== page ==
ECV service check is most frequently used to verify content on web servers, although you can use it for more advanced applications, such as verifying firewalls or mail servers. This section focuses on setting up ECV for web servers. For details about using advanced ECV service check options, see the BIG/ip Controller Administrator Guide, Working with Advanced Service Check Options.
Note: It is important to note that the intervals and timeouts for service checks apply to EAV and ECV service checks. These timeouts are configured by setting the service check timers. For more information about setting these timers, see Configuring the timer settings, on page 3-13.
ECV service check is a property of both a node port and a node. If you define ECV service check settings for a node port, all nodes that use the port inherit the ECV service check settings. You can override these settings by defining ECV service check settings for the node itself.
There are actually three different types of ECV service check settings that you can define:
Warning: When the BIG/ip Controller checks content looking for a match, it reads through the content until the service check times out, or until the read reaches 5,000 bytes, whichever comes first. When you choose text, an HTML tag, or an image name to search for, be sure to pick one that appears in the first 5,000 bytes of the web page.
When you set up an ECV service check for a web server, you need to define a send string and a receive expression. A send string is the request that the BIG/ip Controller sends to the web server. Send strings typically request that the server return a specific web page, such as the default page for a web site. For example, the most common send string is "GET /" which simply retrieves the default HTML page for a web site. The receive expression is the text string that the BIG/ip Controller looks for in the returned web page.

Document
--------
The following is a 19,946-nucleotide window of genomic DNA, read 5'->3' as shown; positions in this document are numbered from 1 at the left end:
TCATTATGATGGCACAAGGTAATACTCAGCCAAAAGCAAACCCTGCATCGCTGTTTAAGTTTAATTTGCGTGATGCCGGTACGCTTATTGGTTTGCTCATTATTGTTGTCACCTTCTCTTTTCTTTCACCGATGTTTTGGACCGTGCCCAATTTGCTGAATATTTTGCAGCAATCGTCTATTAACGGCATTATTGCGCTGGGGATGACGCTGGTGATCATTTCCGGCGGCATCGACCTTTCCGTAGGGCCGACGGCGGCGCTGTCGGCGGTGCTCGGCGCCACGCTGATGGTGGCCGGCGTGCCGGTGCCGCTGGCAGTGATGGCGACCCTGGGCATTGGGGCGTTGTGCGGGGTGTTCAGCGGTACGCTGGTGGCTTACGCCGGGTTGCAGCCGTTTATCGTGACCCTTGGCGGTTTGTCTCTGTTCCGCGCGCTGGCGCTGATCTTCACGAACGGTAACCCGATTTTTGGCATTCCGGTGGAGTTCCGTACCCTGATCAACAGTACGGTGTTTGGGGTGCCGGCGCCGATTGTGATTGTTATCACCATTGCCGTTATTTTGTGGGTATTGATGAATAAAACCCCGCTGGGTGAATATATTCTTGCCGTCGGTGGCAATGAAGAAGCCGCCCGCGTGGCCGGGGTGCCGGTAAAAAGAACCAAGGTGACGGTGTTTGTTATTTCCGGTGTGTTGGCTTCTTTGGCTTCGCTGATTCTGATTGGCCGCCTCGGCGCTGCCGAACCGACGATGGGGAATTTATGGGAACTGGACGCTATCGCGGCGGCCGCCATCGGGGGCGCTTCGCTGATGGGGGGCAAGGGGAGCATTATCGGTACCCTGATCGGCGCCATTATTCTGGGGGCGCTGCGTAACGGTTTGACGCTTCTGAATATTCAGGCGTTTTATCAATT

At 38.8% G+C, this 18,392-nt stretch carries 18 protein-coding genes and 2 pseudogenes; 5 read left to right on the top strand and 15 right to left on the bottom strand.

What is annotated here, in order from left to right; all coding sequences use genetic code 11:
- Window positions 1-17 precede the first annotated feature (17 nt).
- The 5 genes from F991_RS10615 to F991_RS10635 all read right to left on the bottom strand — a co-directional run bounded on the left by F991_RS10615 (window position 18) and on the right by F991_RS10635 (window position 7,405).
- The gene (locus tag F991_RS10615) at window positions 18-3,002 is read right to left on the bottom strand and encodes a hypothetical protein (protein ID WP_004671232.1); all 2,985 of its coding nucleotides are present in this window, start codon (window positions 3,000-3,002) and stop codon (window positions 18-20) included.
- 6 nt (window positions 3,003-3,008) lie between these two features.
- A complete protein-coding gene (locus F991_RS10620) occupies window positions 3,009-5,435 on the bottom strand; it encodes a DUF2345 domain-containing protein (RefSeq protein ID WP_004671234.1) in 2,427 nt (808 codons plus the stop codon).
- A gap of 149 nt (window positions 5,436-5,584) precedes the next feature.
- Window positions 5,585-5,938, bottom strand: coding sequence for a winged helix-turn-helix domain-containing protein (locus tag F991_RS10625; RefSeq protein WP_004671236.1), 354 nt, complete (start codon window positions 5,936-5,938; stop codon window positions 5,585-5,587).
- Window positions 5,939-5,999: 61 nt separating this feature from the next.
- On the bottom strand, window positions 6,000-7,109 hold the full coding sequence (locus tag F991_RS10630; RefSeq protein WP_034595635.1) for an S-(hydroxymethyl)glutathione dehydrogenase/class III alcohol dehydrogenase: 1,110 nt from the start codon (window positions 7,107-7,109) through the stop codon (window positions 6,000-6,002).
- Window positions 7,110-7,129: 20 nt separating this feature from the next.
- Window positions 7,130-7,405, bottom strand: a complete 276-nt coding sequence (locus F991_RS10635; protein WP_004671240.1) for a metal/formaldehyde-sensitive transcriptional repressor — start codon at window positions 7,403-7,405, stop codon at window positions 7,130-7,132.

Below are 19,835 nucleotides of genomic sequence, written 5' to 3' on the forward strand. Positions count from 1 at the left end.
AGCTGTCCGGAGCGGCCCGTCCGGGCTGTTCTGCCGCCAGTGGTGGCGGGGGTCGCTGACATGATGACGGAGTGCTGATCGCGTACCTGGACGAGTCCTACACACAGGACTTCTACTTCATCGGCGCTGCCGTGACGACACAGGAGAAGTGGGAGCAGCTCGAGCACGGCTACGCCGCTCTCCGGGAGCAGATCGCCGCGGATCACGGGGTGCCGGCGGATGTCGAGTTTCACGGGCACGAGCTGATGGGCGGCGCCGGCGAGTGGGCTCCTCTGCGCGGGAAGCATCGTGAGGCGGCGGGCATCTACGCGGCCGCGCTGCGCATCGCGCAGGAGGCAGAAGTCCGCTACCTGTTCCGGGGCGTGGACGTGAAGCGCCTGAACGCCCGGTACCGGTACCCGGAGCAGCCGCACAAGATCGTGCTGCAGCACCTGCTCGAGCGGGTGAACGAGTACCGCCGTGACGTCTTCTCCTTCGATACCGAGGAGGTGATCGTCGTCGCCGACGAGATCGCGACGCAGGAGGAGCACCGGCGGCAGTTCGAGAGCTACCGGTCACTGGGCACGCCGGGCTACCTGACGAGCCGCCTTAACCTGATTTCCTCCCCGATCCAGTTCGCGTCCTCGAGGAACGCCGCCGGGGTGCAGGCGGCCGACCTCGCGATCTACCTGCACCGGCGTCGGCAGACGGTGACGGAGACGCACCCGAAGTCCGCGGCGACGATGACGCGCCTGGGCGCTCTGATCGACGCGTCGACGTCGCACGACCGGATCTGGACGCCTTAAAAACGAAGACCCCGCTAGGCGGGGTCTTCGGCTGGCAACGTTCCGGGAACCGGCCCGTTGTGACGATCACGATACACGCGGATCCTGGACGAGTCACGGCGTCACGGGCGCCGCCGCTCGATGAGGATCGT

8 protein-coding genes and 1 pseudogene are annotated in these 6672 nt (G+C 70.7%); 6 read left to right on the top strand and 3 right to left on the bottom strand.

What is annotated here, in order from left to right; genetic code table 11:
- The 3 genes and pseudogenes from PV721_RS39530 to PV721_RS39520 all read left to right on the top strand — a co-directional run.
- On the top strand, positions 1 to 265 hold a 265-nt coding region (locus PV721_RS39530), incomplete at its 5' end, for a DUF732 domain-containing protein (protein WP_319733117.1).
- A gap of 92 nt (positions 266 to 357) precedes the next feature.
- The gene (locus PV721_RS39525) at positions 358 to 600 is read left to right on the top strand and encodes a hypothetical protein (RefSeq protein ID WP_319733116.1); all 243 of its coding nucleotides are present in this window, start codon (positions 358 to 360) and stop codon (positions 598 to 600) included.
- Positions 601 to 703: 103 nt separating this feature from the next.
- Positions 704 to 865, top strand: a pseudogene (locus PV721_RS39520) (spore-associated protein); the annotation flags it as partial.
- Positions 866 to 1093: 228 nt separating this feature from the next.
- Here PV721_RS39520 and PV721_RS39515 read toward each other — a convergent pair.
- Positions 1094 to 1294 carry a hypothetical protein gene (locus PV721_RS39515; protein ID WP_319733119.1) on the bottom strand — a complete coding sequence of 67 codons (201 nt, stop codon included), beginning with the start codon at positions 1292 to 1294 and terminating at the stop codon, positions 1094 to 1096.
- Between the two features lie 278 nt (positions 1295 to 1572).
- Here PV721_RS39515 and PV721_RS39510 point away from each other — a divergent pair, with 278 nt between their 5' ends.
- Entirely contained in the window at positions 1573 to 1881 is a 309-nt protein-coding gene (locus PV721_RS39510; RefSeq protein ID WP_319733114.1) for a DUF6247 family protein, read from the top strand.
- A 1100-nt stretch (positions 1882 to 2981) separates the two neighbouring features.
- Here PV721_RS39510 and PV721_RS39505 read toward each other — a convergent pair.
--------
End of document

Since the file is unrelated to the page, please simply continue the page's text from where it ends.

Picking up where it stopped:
Receive expressions use regular expression syntax, and they are not case-sensitive. Although regular expressions can be complex, you will find that simple regular expressions are adequate for most ECV service checks.
The corresponding receive string could be any simple text string included in your home page, such as text, HTML tags, or image names.
The send string below is probably the most common send string, and it retrieves the default HTML page for a web site. Note that all send strings are enclosed by quotation marks (" ") inside the /etc/bigd.conf file.
To retrieve a specific page from a web site, simply enter a fully qualified path name:
The most common receive expressions contain a text string that would be included in a particular HTML page on your site. The text string can be regular text, HTML tags, or image names. Note that all receive expressions are enclosed by quotation marks (" ").
For example, the following receive expression attempts to match the text Welcome, and it is useful for ECV reverse service checks:
The sample receive expression below searches for a standard HTML tag. Note that even though you are searching for an HTML tag, you still need to enclose the regular expression with quotation marks (" ").